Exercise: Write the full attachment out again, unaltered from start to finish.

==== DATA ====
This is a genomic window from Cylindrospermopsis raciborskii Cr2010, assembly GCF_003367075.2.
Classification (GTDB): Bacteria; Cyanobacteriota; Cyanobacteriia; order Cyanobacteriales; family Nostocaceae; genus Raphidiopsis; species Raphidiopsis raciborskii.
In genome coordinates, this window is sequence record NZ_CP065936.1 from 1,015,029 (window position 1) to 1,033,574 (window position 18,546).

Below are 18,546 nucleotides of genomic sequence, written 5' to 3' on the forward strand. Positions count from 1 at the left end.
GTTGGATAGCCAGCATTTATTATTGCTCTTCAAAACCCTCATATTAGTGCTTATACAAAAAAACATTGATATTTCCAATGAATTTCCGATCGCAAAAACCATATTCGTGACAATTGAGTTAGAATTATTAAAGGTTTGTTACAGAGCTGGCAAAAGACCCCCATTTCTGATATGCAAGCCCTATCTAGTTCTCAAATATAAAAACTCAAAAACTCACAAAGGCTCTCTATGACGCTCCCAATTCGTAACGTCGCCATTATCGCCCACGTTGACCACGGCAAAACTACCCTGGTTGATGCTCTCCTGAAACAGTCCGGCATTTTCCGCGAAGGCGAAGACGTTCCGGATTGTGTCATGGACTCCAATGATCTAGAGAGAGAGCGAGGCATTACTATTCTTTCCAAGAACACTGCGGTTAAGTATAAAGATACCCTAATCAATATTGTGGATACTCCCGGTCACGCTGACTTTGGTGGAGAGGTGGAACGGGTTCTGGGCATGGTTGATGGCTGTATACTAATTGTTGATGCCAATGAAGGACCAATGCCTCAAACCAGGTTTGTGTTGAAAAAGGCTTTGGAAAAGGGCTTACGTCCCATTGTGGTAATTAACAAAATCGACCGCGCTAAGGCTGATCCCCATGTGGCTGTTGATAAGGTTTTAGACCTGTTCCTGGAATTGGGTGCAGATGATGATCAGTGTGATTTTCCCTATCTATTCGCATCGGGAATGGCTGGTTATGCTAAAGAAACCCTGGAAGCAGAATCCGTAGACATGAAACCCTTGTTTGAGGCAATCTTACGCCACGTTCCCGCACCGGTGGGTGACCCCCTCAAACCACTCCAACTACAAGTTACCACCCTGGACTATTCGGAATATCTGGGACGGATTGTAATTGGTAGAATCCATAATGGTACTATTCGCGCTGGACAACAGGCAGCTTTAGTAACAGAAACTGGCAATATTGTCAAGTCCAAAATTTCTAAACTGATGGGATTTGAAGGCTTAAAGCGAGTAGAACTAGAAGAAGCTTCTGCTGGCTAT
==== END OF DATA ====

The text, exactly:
This is a genomic window from Cylindrospermopsis raciborskii Cr2010, assembly GCF_003367075.2.
Classification (GTDB): Bacteria; Cyanobacteriota; Cyanobacteriia; order Cyanobacteriales; family Nostocaceae; genus Raphidiopsis; species Raphidiopsis raciborskii.
In genome coordinates, this window is sequence record NZ_CP065936.1 from 1,015,029 (window position 1) to 1,033,574 (window position 18,546).

Below are 18,546 nucleotides of genomic sequence, written 5' to 3' on the forward strand. Positions count from 1 at the left end.
GTTGGATAGCCAGCATTTATTATTGCTCTTCAAAACCCTCATATTAGTGCTTATACAAAAAAACATTGATATTTCCAATGAATTTCCGATCGCAAAAACCATATTCGTGACAATTGAGTTAGAATTATTAAAGGTTTGTTACAGAGCTGGCAAAAGACCCCCATTTCTGATATGCAAGCCCTATCTAGTTCTCAAATATAAAAACTCAAAAACTCACAAAGGCTCTCTATGACGCTCCCAATTCGTAACGTCGCCATTATCGCCCACGTTGACCACGGCAAAACTACCCTGGTTGATGCTCTCCTGAAACAGTCCGGCATTTTCCGCGAAGGCGAAGACGTTCCGGATTGTGTCATGGACTCCAATGATCTAGAGAGAGAGCGAGGCATTACTATTCTTTCCAAGAACACTGCGGTTAAGTATAAAGATACCCTAATCAATATTGTGGATACTCCCGGTCACGCTGACTTTGGTGGAGAGGTGGAACGGGTTCTGGGCATGGTTGATGGCTGTATACTAATTGTTGATGCCAATGAAGGACCAATGCCTCAAACCAGGTTTGTGTTGAAAAAGGCTTTGGAAAAGGGCTTACGTCCCATTGTGGTAATTAACAAAATCGACCGCGCTAAGGCTGATCCCCATGTGGCTGTTGATAAGGTTTTAGACCTGTTCCTGGAATTGGGTGCAGATGATGATCAGTGTGATTTTCCCTATCTATTCGCATCGGGAATGGCTGGTTATGCTAAAGAAACCCTGGAAGCAGAATCCGTAGACATGAAACCCTTGTTTGAGGCAATCTTACGCCACGTTCCCGCACCGGTGGGTGACCCCCTCAAACCACTCCAACTACAAGTTACCACCCTGGACTATTCGGAATATCTGGGACGGATTGTAATTGGTAGAATCCATAATGGTACTATTCGCGCTGGACAACAGGCAGCTTTAGTAACAGAAACTGGCAATATTGTCAAGTCCAAAATTTCTAAACTGATGGGATTTGAAGGCTTAAAGCGAGTAGAACTAGAAGAAGCTTCTGCTGGCTAT